United States District Court, D. New Hampshire
Christopher (Crystal) Beaulieu, pro se Laura E.B. Lombardi,
James (Ruiter) Bushnell, pro se
REPORT AND RECOMMENDATION
K. Johnstone, United States Magistrate Judge.
court held an evidentiary hearing on March 14, 2019 to assess
whether Rueben James Ruiter (a/k/a Rueben Bushnell)
(“Bushnell”) should be ordered to make periodic
payments on the $10, 300.00 default judgment he owes to
plaintiff Christopher (a/k/a Crystal) Beaulieu, pursuant to
N.H. Rev. Stat. Ann. (“RSA”) § 524:6-a and
Fed.R.Civ.P. 69. See generally Jan. 28, 2019 Order
(Doc. No. 134). Beaulieu and Bushnell both appeared pro se at
the evidentiary hearing.
testified under oath and was examined by both Beaulieu and
the court regarding his property and sources of income. The
court had before it financial records relating to
Bushnell's inmate account filed under seal at Level II by
the New Hampshire Department of Corrections
(“DOC”), see Doc. No. 143, which this court used
in examining Bushnell.
Rev. Stat. Ann. (“RSA”) § 524:6-a, I,
provides this court with discretion to order a judgment
debtor to make periodic payments from non-exempt property and
income to satisfy the judgment and cost of the proceedings,
“after allowing the debtor an appropriate amount for
his or her support and that of the debtor's
family.” N.H. Super. Ct. R. 51(g).
The court may prescribe the times, places, amount of payments
and other details in making any of its orders. The court may
at any time review, revise, modify, suspend or revoke any
order made. Failure to obey any lawful order of the court,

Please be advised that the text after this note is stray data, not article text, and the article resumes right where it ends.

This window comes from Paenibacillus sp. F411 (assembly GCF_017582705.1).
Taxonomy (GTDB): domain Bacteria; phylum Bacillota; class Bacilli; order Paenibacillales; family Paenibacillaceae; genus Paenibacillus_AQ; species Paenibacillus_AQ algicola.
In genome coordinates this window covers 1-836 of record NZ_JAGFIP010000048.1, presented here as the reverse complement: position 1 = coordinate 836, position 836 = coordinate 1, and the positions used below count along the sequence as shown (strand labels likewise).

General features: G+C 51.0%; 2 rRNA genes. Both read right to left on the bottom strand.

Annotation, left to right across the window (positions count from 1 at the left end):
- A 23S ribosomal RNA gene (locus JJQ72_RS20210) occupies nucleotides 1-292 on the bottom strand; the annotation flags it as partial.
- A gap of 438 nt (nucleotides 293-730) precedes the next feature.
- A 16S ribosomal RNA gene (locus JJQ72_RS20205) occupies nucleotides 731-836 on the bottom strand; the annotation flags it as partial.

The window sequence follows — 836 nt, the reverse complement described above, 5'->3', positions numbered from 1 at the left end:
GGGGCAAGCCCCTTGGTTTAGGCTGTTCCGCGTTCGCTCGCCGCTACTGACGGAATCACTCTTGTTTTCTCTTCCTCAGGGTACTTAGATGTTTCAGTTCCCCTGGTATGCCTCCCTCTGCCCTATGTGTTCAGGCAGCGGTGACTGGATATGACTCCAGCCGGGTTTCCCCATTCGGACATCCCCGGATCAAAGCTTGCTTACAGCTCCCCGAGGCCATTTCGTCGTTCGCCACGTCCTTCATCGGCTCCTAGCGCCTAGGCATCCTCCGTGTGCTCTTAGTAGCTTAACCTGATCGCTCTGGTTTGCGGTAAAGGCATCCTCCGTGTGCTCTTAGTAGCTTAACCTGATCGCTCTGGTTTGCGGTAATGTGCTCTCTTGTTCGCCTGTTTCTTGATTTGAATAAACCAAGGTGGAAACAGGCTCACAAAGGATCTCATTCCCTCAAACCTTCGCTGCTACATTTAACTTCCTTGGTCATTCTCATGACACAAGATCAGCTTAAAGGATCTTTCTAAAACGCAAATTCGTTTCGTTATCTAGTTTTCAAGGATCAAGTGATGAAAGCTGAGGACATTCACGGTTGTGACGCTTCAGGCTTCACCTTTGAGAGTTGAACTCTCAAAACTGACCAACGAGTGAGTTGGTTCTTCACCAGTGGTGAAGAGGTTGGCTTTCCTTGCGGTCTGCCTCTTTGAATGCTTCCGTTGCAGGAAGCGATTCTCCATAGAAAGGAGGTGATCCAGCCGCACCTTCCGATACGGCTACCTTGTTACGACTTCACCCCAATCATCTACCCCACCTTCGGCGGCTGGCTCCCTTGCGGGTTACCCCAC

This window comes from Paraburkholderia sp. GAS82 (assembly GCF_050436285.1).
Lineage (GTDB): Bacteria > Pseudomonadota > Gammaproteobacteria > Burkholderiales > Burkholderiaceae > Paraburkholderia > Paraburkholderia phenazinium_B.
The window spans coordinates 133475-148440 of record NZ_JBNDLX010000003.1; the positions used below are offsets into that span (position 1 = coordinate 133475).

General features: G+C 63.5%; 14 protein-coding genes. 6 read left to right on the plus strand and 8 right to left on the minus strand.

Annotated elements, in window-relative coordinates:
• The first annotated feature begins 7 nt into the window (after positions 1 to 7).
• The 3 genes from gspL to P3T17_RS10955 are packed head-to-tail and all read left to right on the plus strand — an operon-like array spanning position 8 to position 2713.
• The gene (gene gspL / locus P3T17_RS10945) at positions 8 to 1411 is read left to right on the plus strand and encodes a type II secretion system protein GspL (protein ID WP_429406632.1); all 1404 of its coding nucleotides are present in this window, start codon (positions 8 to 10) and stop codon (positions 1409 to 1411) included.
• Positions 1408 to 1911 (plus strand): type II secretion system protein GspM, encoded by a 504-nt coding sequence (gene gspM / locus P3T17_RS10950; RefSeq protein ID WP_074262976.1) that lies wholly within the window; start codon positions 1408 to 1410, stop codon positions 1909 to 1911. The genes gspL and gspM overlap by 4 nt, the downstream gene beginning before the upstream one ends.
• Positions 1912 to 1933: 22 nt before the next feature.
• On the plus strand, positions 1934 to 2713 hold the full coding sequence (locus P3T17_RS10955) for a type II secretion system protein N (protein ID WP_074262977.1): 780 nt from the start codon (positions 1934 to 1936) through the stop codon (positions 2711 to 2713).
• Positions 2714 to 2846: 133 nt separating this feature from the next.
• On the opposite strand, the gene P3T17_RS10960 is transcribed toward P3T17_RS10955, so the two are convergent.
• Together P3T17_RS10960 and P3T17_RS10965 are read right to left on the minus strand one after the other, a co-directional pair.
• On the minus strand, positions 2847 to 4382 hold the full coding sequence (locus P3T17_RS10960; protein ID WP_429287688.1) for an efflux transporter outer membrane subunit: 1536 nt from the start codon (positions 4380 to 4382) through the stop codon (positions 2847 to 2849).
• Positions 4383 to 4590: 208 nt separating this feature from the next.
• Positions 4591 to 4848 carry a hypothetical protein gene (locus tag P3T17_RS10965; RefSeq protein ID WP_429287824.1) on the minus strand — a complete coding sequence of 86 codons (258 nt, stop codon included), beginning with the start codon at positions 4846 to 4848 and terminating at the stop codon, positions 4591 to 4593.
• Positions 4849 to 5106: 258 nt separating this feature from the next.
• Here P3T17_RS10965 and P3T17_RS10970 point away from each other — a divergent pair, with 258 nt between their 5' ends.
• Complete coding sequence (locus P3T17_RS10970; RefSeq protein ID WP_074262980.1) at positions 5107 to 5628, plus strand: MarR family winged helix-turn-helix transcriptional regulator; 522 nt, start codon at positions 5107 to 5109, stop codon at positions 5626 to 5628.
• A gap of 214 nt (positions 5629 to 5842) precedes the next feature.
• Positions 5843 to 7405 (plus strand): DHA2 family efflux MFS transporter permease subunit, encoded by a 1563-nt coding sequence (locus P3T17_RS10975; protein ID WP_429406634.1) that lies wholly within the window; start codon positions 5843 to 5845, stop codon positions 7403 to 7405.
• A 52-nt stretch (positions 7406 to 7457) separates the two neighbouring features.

without just excuse, shall constitute a contempt of court.
N.H. Super. Ct. R. 51(h).
court finds that “the debtor has no property other than
property that is exempt from attachment or execution and that
the debtor is unable to make weekly payments on the judgment,
” the request for periodic payments will be denied.
N.H. Super. Ct. R. 51(f). The judgment creditor bears the
burden of proof relevant to the identification of non-exempt
property and the debtor's ability to pay. See Key
Bank v. Latshaw, 137 N.H. 665, 674, 633 A.2d 952, 958
(1993); see also N.H. Cir. Ct.-Dist. Div. R. 4.10(d)
(plaintiff bears burden “to establish that the
defendant has the ability to pay the from non-exempt assets
either in full or in installments”).
and Employment History
is thirty-two. He is divorced and has a minor son, but he
does not presently have custody of his son and does not at
this time provide financial support for his son or ex-wife.
is an inmate at the Northern New Hampshire Correctional
Facility (“NCF”) who has been in and out of
prison at times in the last ten years. Although the maximum
term of Bushnell's current sentence is set to expire in
February 2022, he becomes eligible for parole in August 2019,
see DOC Online Inmate Locator,
https://business.nh.gov/inmatelocator/. Bushnell said he
anticipates he may be paroled at that time.
was named as a defendant in this case on a tort claim for
assaulting Beaulieu while they were both incarcerated in
January 2012. Bushnell did not file an appearance in this
case before the court ruled that he was liable for a $10,
300.00 default judgment on that claim. See Apr. 14, 2017
Order (Doc. No. 100) (approving Mar. 2, 2017 R&R (Doc.
No. 98)). In the March 14, 2019 hearing on Beaulieu's
request for periodic payments on that judgment, Bushnell